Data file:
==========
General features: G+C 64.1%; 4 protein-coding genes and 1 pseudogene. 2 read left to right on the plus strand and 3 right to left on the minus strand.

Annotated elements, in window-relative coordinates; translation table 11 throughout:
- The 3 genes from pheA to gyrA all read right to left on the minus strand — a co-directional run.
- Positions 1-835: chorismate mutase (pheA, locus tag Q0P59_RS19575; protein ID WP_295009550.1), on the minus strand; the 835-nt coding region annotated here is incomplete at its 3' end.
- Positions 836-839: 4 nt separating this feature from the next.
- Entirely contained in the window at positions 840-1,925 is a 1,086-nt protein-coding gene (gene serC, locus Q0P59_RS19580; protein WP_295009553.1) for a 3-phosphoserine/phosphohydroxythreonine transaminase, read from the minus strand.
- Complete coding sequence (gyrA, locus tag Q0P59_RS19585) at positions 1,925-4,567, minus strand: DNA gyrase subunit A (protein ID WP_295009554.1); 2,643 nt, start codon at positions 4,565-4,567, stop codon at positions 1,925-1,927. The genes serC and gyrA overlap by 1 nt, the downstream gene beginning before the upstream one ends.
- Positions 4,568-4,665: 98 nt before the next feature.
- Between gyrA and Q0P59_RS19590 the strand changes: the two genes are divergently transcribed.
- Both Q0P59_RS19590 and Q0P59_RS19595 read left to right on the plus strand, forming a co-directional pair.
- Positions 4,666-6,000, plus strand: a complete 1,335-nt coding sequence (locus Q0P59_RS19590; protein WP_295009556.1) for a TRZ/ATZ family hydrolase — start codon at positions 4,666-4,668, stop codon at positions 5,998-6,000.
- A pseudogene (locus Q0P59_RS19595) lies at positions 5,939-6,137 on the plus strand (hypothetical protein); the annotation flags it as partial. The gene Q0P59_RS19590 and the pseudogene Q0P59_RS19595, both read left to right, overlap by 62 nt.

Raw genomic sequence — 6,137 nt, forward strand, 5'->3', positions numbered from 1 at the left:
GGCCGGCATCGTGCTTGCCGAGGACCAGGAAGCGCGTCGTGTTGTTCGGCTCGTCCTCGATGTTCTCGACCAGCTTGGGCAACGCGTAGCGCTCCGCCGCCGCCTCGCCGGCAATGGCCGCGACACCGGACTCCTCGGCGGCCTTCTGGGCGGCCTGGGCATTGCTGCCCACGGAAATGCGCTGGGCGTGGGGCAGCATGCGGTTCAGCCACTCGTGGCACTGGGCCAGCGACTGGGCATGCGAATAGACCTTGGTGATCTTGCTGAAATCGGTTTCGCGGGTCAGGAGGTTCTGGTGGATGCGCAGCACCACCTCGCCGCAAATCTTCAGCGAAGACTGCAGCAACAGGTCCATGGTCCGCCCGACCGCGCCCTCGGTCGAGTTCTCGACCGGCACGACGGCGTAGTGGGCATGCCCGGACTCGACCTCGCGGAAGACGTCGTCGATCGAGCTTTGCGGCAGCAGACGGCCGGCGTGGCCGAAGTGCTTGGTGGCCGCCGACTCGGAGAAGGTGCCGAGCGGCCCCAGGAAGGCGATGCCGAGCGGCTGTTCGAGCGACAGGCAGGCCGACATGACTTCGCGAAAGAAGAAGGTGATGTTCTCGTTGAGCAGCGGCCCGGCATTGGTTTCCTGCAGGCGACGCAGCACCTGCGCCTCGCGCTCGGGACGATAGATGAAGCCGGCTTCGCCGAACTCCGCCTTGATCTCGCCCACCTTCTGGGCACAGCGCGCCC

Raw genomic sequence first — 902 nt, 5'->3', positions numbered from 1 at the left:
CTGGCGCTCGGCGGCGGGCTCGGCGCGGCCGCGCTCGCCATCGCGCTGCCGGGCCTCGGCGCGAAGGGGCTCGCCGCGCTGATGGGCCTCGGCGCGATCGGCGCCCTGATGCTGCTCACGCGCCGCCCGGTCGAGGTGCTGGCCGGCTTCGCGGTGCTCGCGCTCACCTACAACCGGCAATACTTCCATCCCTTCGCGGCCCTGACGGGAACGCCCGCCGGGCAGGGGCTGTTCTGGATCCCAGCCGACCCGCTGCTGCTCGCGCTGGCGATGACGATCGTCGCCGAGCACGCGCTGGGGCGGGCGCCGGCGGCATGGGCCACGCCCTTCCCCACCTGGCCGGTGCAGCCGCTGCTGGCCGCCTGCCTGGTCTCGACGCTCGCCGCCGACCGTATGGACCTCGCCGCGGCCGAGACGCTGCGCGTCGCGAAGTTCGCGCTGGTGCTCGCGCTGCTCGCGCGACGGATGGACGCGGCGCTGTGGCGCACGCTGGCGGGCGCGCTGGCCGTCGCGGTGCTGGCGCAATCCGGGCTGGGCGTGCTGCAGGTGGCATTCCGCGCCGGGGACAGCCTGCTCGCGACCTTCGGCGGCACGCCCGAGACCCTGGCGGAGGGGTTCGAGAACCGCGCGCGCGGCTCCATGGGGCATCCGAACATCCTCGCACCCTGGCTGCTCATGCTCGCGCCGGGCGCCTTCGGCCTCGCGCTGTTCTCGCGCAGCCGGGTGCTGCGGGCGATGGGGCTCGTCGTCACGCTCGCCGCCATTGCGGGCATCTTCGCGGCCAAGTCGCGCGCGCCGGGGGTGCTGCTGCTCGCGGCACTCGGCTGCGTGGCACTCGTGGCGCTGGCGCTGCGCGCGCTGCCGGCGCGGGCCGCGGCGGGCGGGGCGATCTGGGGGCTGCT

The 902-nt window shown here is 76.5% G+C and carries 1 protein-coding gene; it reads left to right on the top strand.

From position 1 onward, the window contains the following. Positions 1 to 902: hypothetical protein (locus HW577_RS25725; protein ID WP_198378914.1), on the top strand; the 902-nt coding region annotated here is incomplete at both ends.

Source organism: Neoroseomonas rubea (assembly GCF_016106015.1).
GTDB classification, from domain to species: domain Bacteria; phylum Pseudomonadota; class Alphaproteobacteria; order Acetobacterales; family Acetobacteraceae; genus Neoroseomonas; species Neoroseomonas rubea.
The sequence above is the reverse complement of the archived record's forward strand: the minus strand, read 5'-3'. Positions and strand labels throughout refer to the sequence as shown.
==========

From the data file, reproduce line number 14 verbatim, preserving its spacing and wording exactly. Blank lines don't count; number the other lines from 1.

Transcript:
GGCCGGCATCGTGCTTGCCGAGGACCAGGAAGCGCGTCGTGTTGTTCGGCTCGTCCTCGATGTTCTCGACCAGCTTGGGCAACGCGTAGCGCTCCGCCGCCGCCTCGCCGGCAATGGCCGCGACACCGGACTCCTCGGCGGCCTTCTGGGCGGCCTGGGCATTGCTGCCCACGGAAATGCGCTGGGCGTGGGGCAGCATGCGGTTCAGCCACTCGTGGCACTGGGCCAGCGACTGGGCATGCGAATAGACCTTGGTGATCTTGCTGAAATCGGTTTCGCGGGTCAGGAGGTTCTGGTGGATGCGCAGCACCACCTCGCCGCAAATCTTCAGCGAAGACTGCAGCAACAGGTCCATGGTCCGCCCGACCGCGCCCTCGGTCGAGTTCTCGACCGGCACGACGGCGTAGTGGGCATGCCCGGACTCGACCTCGCGGAAGACGTCGTCGATCGAGCTTTGCGGCAGCAGACGGCCGGCGTGGCCGAAGTGCTTGGTGGCCGCCGACTCGGAGAAGGTGCCGAGCGGCCCCAGGAAGGCGATGCCGAGCGGCTGTTCGAGCGACAGGCAGGCCGACATGACTTCGCGAAAGAAGAAGGTGATGTTCTCGTTGAGCAGCGGCCCGGCATTGGTTTCCTGCAGGCGACGCAGCACCTGCGCCTCGCGCTCGGGACGATAGATGAAGCCGGCTTCGCCGAACTCCGCCTTGATCTCGCCCACCTTCTGGGCACAGCGCGCCC